The EFF posted records detailing NGI’s plans after obtaining them through a Freedom of Information Act lawsuit. NGI’s database assigns a “Universal Control Number” to every criminal or non-criminal record on file. Each record could contain fingerprints, palm prints, iris scans and facial recognition data linked to individual information such as name, home address, ID number, immigration status, age, race, etc. NGI is built upon the FBI’s legacy fingerprint database that already includes over 100 million individual records, but previous FBI databases never combined criminal records with the records of ordinary citizens.

(via FBI’s Facial Recognition Database Will Include Non-Criminals - IEEE Spectrum)

joshbyard:

FBI Facial Recognition Database to Include 52 Million People Whether Or Not They are Criminals

The FBI’s growing collection of facial recognition data inside its Next Generation Identification (NGI) database already includes 16 million images as of the middle of 2013, according to the Electronic Frontier Foundation (EFF)… The agency’s goal of expanding to 52 million images by 2015 also includes a possible 4.3 million images taken for non-criminal purposes such as applying for a job.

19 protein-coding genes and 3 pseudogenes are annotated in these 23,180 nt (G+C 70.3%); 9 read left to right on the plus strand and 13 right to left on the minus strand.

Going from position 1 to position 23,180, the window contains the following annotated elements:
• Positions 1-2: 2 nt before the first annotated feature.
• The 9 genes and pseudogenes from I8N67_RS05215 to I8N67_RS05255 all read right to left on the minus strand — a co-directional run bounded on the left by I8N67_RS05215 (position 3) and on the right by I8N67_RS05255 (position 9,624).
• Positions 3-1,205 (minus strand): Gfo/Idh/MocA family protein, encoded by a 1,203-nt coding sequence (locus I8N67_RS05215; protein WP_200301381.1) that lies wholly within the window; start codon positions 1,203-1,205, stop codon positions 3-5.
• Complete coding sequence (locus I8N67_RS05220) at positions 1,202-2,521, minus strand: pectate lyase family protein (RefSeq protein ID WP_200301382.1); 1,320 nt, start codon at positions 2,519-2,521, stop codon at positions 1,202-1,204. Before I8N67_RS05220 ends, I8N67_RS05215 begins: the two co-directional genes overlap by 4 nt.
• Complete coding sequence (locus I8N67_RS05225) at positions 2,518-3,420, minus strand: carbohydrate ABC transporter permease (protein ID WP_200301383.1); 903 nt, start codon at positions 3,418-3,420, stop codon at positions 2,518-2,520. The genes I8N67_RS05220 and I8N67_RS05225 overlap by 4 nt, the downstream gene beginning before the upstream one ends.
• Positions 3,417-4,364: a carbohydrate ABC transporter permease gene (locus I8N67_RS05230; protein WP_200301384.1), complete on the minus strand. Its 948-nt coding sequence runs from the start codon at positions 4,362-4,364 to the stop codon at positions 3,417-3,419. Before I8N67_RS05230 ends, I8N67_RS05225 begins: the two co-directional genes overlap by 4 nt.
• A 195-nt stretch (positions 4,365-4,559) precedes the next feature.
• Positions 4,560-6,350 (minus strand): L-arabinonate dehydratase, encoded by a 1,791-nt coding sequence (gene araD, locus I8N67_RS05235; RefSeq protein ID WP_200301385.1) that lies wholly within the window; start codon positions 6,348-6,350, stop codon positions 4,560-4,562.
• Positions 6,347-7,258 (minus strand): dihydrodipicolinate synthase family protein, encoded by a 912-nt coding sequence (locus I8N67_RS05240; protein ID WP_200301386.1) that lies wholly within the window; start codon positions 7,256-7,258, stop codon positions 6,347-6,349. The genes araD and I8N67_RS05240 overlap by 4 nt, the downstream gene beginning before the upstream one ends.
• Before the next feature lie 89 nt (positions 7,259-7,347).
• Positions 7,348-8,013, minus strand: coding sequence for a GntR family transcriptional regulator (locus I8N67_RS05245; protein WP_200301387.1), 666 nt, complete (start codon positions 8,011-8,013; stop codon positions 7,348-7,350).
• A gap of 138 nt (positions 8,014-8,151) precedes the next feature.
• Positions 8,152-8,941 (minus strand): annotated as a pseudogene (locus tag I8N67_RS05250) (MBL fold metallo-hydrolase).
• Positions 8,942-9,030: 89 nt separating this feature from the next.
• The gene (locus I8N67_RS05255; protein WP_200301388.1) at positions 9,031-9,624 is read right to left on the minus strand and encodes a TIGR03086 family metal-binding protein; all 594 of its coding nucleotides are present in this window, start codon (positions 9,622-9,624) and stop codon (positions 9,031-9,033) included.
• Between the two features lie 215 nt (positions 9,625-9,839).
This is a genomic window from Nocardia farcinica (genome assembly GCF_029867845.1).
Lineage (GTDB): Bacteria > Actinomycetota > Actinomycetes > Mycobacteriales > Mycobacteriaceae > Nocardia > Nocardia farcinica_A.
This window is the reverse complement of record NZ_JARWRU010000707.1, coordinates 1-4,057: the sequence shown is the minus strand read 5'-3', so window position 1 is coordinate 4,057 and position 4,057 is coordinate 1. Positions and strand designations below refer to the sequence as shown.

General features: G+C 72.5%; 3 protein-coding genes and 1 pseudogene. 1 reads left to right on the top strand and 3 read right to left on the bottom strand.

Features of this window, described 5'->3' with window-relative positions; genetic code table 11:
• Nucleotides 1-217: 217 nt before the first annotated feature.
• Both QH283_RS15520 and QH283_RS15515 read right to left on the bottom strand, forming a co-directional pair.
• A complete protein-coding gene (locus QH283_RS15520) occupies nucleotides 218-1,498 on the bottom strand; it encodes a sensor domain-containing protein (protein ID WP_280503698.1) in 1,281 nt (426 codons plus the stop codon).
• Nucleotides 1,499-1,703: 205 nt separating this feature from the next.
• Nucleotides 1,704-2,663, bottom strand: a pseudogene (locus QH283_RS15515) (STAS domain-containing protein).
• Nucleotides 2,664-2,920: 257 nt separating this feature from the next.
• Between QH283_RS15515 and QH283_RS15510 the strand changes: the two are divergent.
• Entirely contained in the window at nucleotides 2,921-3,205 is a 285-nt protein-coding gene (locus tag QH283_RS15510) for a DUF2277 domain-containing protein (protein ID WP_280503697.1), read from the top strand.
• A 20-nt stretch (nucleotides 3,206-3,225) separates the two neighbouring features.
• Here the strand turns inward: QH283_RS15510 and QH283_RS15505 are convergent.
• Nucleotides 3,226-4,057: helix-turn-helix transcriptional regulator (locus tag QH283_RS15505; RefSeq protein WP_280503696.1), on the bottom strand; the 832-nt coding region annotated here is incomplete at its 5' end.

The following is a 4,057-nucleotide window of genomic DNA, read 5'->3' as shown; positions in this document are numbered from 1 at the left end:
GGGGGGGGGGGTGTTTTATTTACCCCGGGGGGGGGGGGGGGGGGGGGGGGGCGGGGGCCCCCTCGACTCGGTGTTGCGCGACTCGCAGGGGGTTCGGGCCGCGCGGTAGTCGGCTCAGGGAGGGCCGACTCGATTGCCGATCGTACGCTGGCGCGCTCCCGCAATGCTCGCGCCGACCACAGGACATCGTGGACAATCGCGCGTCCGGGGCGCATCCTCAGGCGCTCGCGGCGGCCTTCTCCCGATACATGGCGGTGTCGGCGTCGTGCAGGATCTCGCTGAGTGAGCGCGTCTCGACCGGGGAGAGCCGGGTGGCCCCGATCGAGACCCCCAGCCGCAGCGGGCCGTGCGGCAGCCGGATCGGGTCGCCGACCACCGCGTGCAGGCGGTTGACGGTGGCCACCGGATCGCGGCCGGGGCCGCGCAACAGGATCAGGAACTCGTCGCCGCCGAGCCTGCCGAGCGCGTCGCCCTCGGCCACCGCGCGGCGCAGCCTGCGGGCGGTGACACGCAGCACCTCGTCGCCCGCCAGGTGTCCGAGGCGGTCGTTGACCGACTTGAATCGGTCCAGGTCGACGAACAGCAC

For the first time, U.S. law enforcement could run searches on both criminal and non-criminal faces simultaneously in the hunt for suspects. That may provide a huge boost for law enforcement. But it also means that anyone submitting a photo as part of a background check for a job, applying for a driver’s license or getting a passport could end up on a ranked list of faces when an FBI agent searches for suspects in the database.

The EFF posted records detailing NGI’s plans after obtaining them through a Freedom of Information Act lawsuit. NGI’s database assigns a “Universal Control Number” to every criminal or non-criminal record on file. Each record could contain fingerprints, palm prints, iris scans and facial recognition data linked to individual information such as name, home address, ID number, immigration status, age, race, etc. NGI is built upon the FBI’s legacy fingerprint database that already includes over 100 million individual records, but previous FBI databases never combined criminal records with the records of ordinary citizens.

(via FBI’s Facial Recognition Database Will Include Non-Criminals - IEEE Spectrum)

Sunday, April 20, 2014
fuckyeahfutureshock:

Simulated open-source kickstarted worm that runs in your browser. Lobsters next?
https://www.kickstarter.com/projects/openworm/openworm-a-digital-organism-in-your-browser

fuckyeahfutureshock:

Simulated open-source kickstarted worm that runs in your browser. Lobsters next?

https://www.kickstarter.com/projects/openworm/openworm-a-digital-organism-in-your-browser